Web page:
On a Blackfin it is probably not a simple answer whether 32 or 16 bit types will generate higher performance generally since it supports 16, 32 and 64-bit instructions, and has two 16 bit MACs. It will depend on the operations, but I suggest that you trust your compiler optimiser to make such decisions, it knows more about the processor's instruction timing and scheduling than you probably care to.
That said it may be that in your compiler int and short are the same size in any case. Consult the documentation, ot test with
sizeof , or look in the
limits.h header for numeric ranges that will infer the widths or the various types.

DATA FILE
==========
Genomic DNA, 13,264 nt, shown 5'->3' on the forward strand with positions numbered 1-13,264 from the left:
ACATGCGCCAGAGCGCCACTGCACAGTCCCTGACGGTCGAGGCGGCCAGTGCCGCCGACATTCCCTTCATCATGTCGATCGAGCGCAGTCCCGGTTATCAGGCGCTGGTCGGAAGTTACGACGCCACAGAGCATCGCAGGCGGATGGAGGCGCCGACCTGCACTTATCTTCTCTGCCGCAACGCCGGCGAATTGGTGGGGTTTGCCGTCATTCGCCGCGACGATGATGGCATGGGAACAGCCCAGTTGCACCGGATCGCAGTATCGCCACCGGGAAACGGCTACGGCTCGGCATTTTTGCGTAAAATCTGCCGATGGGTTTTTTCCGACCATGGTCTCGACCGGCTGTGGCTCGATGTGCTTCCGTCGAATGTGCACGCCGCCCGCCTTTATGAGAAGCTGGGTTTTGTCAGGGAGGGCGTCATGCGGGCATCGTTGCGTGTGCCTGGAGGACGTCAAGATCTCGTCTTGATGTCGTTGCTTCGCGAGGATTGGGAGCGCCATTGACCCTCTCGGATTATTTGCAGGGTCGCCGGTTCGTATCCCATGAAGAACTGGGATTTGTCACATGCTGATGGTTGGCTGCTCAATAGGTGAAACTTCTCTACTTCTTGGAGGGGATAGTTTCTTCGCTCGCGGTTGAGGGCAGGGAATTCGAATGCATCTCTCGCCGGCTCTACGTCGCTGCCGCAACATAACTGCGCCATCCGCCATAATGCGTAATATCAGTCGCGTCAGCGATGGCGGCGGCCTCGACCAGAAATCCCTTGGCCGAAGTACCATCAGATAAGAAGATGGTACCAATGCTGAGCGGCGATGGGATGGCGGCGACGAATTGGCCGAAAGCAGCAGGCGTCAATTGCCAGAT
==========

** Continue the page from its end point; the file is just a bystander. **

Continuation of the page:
If you truly want to restrict data type size use the
stdint.h types such as
stdint.h also defines fastest minimum-width integer types such as
int_fast16_t, this will guarantee a minimum width, but will use a larger type if it will be faster on your target. This is the probably the most portable way of solving your problem, but it relies on the implementer to have made good decisions about the appropriate types to use. On most architectures it makes little or no difference, but on RISC and DSP architectures that may not be the case. It may also not be the case that a particular size is fastest in all circumstances, and that is probably especially true in the case of Blackfin.
In some cases (where large amounts of data are transferred to an from external memory), the fastest size is likely to be one that matches the data bus width.